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Burns documentary fits PBS perfectly

'Dust Bowl' taps real-world resonance of core values

A devastating economic downturn. Widespread government assistance. Financial hucksters. And an ecological disaster fueled by man-made factors.

Filmmaker Ken Burns has always had a knack for finding the real-world resonance in his historical documentaries, including “Prohibition” and his great, exhausting war epics, “The Civil War” and “The War” (about World War II). Yet there’s perhaps an extra measure of relevance to “The Dust Bowl” — a two-night, four-hour production for PBS, chronicling the weather patterns and misguided farming techniques that, coupled with the Depression, turned a vast swath of America into a virtual wasteland.

For conservatives, the inevitable attention any Burns doc generates — coming on the heels of President Obama’s reelection — might feel like a dusting of salt in an open wound.

“Dust Bowl” takes on an additional dimension when viewed in the context of PBS, given longstanding efforts by conservatives to de-fund public television. GOP standard-bearer Mitt Romney explicitly stated those aims during one of the presidential debates, which led to a predictable counter-argument that accused Republicans of a misguided assault on Big Bird.

While “Dust Bowl” is easy enough to appreciate on its own merits, its broader messages are unavoidable. This was a time when wide-scale welfare from the federal government was desperately needed. Moreover, there’s a cautionary warning about greedily strip-mining the land, which dovetails with environmental and climate-change concerns fueled by ever-more-destructive storms, most recently hurricane Sandy.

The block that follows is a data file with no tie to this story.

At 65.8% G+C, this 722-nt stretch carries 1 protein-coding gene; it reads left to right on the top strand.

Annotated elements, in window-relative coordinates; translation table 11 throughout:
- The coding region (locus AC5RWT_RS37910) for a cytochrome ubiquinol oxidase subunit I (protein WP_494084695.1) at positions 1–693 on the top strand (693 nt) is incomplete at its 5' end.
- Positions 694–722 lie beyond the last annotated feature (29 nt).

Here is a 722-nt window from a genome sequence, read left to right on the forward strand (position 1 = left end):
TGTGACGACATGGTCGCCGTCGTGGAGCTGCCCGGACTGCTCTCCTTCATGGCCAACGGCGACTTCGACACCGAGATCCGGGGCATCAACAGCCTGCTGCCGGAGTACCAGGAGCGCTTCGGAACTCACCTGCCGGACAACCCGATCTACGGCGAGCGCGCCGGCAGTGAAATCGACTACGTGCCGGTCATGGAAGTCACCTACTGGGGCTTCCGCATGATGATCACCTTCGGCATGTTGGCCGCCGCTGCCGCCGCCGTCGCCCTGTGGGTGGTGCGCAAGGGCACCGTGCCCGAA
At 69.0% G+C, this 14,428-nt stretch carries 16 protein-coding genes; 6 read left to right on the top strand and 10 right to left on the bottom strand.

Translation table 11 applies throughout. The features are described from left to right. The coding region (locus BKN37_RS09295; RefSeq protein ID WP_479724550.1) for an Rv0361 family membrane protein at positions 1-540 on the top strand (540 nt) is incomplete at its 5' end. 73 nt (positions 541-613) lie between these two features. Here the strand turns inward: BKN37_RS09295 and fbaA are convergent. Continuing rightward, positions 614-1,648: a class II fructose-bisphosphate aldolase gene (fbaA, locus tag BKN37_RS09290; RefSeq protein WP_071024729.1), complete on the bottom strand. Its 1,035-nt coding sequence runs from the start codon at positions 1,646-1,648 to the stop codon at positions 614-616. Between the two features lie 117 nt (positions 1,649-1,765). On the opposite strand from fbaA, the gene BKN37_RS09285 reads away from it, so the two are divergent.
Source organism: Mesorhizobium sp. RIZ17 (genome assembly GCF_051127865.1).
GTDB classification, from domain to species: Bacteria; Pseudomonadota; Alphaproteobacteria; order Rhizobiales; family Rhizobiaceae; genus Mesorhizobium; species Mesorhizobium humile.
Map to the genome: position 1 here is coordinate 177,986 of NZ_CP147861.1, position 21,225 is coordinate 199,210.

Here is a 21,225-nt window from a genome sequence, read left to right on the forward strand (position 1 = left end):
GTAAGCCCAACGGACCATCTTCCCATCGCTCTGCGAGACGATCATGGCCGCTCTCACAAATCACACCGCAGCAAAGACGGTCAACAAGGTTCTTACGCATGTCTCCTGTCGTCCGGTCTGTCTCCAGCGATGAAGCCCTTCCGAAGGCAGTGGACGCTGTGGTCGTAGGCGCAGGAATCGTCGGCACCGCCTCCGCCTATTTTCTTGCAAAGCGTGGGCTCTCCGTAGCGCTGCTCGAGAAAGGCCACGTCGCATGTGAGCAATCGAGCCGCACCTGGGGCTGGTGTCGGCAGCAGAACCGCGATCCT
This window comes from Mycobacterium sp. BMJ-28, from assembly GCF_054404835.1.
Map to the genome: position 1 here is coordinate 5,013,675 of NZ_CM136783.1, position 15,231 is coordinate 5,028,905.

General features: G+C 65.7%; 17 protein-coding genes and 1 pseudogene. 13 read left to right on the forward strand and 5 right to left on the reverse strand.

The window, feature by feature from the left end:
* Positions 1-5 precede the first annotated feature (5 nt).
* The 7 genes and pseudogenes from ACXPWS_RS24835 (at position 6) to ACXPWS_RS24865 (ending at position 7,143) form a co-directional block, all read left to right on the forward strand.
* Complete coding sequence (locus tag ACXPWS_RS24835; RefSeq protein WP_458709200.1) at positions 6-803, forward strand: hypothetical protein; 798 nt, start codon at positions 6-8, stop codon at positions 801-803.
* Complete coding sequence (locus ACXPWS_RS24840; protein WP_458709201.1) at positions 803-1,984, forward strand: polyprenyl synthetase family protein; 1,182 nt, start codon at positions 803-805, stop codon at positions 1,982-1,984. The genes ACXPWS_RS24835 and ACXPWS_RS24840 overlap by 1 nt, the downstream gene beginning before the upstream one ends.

A more subtle aspect of “Dust Bowl,” though, has to do with its demographics, and indeed, those of PBS.

After all, the service has earned an understandable reputation for being old and somewhat stodgy. It’s not twentysomethings, for the most part, who watch British costume dramas — even something as popular as “Downton Abbey” — or news and public affairs programming like “The Newshour” and “Frontline.” PBS actually fulfills its mandate, and reinforces the continuing need for its existence, in part by catering to audiences underserved and overlooked by commercial broadcasters — including young children and senior citizens, groups that both fall outside advertisers’ young-adult demo sweet spot.

At the same time, those very older demos voted heavily for Romney, while the younger population grows more diverse.

The irony that emerges while watching “The Dust Bowl” is that the witnesses interviewed — people presumably in their 80s and 90s — testify to how they benefited back then from the government’s intervention. Nevertheless, a majority of their peers supported the candidate whose argument skewed more heavily toward self-reliance, including a surreptitiously shot video in which Romney said he couldn’t convince those dependent on public aid to “take personal responsibility and care for their lives.”

The debate about the proper role of government, of course, is ongoing, and won’t be settled by one election. But in terms of making a case for what government can accomplish — as opposed to the vision articulated by conservative icon Ronald Reagan — Burns’ latest effort couldn’t feel more timely or profound, including its public-TV venue.

Such projects take years to complete, and it’s not like “Dust Bowl” is being broadcast in the midst of the campaign. That said, Burns hasn’t been bashful about his personal views (he publicly endorsed Obama), and even if his lens is directed toward the past, it’s clearly with an eye toward the present and future. Besides, conservatives don’t require much prodding when it comes to getting riled up about PBS.

As with “The War,” younger viewers who watch “Dust Bowl” should find themselves once again admiring the hardships their parents and grandparents endured. The deeply rooted lessons associated with that history, however, are hardly just dust in the wind.

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